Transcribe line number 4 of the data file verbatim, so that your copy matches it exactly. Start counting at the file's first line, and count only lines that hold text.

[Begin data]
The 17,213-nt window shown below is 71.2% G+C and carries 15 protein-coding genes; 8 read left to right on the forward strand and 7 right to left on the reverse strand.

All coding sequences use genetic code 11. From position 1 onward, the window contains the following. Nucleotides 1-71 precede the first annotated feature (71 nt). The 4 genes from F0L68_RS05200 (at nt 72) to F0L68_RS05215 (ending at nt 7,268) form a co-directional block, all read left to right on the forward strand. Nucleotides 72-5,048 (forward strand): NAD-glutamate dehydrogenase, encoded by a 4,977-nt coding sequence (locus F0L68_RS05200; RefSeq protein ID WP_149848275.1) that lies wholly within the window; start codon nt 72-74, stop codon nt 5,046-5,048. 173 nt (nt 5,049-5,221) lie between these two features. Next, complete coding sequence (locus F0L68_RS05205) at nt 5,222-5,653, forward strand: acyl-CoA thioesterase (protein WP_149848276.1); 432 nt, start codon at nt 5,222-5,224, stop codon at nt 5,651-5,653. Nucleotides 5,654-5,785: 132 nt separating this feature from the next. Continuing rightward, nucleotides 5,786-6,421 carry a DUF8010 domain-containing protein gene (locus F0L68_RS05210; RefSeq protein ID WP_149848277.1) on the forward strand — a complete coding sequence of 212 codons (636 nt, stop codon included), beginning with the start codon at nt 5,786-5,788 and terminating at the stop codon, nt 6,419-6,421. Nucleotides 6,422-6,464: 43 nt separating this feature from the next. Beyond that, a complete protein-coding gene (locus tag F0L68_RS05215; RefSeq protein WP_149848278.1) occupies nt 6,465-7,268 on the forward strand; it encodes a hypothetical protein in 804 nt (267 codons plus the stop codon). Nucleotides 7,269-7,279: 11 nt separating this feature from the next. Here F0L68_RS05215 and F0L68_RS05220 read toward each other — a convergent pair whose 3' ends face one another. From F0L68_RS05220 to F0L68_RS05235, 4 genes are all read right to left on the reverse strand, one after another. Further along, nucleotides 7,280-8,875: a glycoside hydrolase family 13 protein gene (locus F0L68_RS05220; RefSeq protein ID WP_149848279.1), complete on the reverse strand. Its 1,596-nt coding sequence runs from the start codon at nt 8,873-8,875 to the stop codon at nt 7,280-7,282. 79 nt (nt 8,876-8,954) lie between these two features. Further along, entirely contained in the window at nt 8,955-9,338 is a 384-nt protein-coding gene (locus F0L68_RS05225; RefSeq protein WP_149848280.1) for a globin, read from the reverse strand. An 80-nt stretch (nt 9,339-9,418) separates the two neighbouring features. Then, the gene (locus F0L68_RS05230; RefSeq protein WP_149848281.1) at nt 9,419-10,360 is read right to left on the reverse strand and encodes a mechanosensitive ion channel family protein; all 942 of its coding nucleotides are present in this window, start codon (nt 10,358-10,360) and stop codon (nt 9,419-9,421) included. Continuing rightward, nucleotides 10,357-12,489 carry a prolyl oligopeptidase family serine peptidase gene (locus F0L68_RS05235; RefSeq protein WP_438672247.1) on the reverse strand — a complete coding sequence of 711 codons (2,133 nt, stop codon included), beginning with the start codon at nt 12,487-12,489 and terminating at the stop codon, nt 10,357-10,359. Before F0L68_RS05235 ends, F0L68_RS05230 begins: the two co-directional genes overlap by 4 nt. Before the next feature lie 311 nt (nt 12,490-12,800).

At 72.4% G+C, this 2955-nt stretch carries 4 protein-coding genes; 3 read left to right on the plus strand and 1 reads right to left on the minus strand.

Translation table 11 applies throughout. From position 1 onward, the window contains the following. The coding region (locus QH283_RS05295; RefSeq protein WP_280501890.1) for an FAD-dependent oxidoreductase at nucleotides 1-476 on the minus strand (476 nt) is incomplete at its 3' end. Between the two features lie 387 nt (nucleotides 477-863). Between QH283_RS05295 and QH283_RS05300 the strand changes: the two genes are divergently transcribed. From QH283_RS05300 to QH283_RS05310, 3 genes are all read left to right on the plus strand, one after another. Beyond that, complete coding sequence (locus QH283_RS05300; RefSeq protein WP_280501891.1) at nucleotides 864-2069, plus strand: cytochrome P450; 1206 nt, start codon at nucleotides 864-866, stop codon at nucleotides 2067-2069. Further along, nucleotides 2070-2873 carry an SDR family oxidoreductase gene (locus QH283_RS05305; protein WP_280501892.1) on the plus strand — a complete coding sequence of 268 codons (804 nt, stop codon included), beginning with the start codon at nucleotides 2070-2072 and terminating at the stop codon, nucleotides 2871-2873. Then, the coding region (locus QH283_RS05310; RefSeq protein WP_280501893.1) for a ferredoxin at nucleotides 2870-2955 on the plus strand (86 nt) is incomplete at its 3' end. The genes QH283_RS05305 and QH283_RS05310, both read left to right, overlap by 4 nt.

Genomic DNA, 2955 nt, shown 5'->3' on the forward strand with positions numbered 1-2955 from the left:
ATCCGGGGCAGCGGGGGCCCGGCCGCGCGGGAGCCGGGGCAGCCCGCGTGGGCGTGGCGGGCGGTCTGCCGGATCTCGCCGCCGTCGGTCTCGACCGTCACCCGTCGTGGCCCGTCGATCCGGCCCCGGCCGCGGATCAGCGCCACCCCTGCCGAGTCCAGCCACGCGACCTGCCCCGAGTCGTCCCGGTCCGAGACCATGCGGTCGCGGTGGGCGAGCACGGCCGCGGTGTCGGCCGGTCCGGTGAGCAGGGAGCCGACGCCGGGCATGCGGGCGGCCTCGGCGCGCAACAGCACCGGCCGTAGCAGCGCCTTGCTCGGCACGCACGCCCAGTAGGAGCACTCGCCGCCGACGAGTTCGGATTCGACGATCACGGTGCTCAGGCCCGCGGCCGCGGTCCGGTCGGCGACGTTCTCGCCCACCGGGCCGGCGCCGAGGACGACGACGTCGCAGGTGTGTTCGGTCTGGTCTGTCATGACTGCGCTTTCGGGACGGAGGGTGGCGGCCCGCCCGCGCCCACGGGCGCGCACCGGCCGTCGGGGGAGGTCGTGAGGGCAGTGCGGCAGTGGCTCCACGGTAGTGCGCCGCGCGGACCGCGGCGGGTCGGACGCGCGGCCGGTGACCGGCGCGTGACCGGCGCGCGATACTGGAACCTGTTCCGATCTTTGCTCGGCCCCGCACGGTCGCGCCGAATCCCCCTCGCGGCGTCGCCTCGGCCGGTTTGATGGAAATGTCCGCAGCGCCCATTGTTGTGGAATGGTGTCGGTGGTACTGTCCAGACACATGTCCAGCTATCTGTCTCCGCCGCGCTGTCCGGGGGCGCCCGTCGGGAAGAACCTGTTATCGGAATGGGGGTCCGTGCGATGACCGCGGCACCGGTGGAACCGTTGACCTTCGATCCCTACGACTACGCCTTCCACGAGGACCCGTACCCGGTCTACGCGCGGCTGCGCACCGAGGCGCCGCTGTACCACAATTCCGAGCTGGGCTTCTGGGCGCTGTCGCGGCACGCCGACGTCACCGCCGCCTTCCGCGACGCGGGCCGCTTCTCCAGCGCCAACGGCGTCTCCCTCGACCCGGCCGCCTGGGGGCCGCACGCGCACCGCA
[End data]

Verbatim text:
Translation table 11 applies throughout. From position 1 onward, the window contains the following. The coding region (locus QH283_RS05295; RefSeq protein WP_280501890.1) for an FAD-dependent oxidoreductase at nucleotides 1-476 on the minus strand (476 nt) is incomplete at its 3' end. Between the two features lie 387 nt (nucleotides 477-863). Between QH283_RS05295 and QH283_RS05300 the strand changes: the two genes are divergently transcribed. From QH283_RS05300 to QH283_RS05310, 3 genes are all read left to right on the plus strand, one after another. Beyond that, complete coding sequence (locus QH283_RS05300; RefSeq protein WP_280501891.1) at nucleotides 864-2069, plus strand: cytochrome P450; 1206 nt, start codon at nucleotides 864-866, stop codon at nucleotides 2067-2069. Further along, nucleotides 2070-2873 carry an SDR family oxidoreductase gene (locus QH283_RS05305; protein WP_280501892.1) on the plus strand — a complete coding sequence of 268 codons (804 nt, stop codon included), beginning with the start codon at nucleotides 2070-2072 and terminating at the stop codon, nucleotides 2871-2873. Then, the coding region (locus QH283_RS05310; RefSeq protein WP_280501893.1) for a ferredoxin at nucleotides 2870-2955 on the plus strand (86 nt) is incomplete at its 3' end. The genes QH283_RS05305 and QH283_RS05310, both read left to right, overlap by 4 nt.